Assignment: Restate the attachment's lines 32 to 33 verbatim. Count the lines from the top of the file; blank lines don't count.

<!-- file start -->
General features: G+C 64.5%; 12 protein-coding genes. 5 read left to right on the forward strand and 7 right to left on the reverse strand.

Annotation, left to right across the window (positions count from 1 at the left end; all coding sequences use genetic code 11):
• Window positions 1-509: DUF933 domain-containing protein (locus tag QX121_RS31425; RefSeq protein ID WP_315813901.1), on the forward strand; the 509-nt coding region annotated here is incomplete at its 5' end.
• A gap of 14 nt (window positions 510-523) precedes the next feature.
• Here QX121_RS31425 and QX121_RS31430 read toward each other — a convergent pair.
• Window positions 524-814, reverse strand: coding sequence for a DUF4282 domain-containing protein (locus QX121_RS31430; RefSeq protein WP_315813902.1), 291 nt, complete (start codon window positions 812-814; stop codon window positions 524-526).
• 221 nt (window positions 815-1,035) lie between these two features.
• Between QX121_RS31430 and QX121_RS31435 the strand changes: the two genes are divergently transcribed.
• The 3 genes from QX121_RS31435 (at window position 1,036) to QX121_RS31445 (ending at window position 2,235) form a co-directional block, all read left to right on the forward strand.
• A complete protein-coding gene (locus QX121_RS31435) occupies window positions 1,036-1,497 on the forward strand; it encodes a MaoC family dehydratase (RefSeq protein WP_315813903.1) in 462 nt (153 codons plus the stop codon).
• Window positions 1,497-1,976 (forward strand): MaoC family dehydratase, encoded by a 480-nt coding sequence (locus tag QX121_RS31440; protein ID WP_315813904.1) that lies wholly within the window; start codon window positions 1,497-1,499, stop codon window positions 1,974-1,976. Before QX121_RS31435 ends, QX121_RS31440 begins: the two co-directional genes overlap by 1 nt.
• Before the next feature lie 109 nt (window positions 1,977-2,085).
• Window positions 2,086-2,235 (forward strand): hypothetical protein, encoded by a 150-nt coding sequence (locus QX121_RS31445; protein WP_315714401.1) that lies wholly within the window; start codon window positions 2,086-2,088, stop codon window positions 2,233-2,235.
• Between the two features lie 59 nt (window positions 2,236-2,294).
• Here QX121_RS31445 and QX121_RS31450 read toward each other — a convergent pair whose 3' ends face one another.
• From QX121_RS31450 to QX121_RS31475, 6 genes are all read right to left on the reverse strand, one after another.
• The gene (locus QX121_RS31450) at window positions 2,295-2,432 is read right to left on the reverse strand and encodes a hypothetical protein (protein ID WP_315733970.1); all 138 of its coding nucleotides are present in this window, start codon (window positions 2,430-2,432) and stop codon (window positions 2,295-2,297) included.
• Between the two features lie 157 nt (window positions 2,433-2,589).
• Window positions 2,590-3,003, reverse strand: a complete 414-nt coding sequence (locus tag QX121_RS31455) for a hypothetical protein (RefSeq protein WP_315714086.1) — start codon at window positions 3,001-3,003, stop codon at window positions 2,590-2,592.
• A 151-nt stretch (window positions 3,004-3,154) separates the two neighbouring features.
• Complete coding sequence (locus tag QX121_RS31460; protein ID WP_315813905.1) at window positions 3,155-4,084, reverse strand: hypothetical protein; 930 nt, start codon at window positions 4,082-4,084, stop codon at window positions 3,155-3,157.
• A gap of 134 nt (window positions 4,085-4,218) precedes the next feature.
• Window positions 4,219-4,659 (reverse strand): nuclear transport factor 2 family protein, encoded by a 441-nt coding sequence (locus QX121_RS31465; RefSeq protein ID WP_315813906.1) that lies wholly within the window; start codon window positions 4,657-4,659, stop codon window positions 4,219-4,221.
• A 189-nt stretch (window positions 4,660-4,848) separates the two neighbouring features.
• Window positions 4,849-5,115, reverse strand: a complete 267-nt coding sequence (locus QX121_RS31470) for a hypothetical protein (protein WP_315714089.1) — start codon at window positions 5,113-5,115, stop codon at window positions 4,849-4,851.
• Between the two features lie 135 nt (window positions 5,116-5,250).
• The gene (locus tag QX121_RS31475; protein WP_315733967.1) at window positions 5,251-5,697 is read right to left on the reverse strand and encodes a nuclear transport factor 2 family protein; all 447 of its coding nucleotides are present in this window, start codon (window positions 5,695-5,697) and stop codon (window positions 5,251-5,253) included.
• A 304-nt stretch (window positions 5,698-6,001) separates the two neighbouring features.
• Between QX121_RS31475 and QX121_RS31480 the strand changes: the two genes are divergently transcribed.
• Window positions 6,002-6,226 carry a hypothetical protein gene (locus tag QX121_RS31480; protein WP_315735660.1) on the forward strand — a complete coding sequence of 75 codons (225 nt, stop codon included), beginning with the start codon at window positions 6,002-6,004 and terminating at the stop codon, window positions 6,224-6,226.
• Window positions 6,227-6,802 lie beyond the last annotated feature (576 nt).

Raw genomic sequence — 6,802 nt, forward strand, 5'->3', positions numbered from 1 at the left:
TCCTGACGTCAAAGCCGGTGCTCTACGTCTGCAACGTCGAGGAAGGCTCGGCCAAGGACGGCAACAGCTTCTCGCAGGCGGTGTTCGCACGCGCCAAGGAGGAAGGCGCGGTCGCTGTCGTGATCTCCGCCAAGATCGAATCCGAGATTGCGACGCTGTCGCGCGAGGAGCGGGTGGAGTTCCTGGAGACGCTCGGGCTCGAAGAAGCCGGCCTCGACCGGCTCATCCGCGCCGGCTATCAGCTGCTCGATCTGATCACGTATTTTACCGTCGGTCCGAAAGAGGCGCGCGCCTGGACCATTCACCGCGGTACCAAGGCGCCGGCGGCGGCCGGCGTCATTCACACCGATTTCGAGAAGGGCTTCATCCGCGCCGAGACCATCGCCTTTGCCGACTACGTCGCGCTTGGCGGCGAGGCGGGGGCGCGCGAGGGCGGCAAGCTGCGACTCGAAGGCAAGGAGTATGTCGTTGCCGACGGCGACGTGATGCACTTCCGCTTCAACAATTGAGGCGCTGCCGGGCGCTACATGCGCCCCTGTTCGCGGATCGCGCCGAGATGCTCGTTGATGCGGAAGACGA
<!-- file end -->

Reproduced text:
Raw genomic sequence — 6,802 nt, forward strand, 5'->3', positions numbered from 1 at the left:
TCCTGACGTCAAAGCCGGTGCTCTACGTCTGCAACGTCGAGGAAGGCTCGGCCAAGGACGGCAACAGCTTCTCGCAGGCGGTGTTCGCACGCGCCAAGGAGGAAGGCGCGGTCGCTGTCGTGATCTCCGCCAAGATCGAATCCGAGATTGCGACGCTGTCGCGCGAGGAGCGGGTGGAGTTCCTGGAGACGCTCGGGCTCGAAGAAGCCGGCCTCGACCGGCTCATCCGCGCCGGCTATCAGCTGCTCGATCTGATCACGTATTTTACCGTCGGTCCGAAAGAGGCGCGCGCCTGGACCATTCACCGCGGTACCAAGGCGCCGGCGGCGGCCGGCGTCATTCACACCGATTTCGAGAAGGGCTTCATCCGCGCCGAGACCATCGCCTTTGCCGACTACGTCGCGCTTGGCGGCGAGGCGGGGGCGCGCGAGGGCGGCAAGCTGCGACTCGAAGGCAAGGAGTATGTCGTTGCCGACGGCGACGTGATGCACTTCCGCTTCAACAATTGAGGCGCTGCCGGGCGCTACATGCGCCCCTGTTCGCGGATCGCGCCGAGATGCTCGTTGATGCGGAAGACGA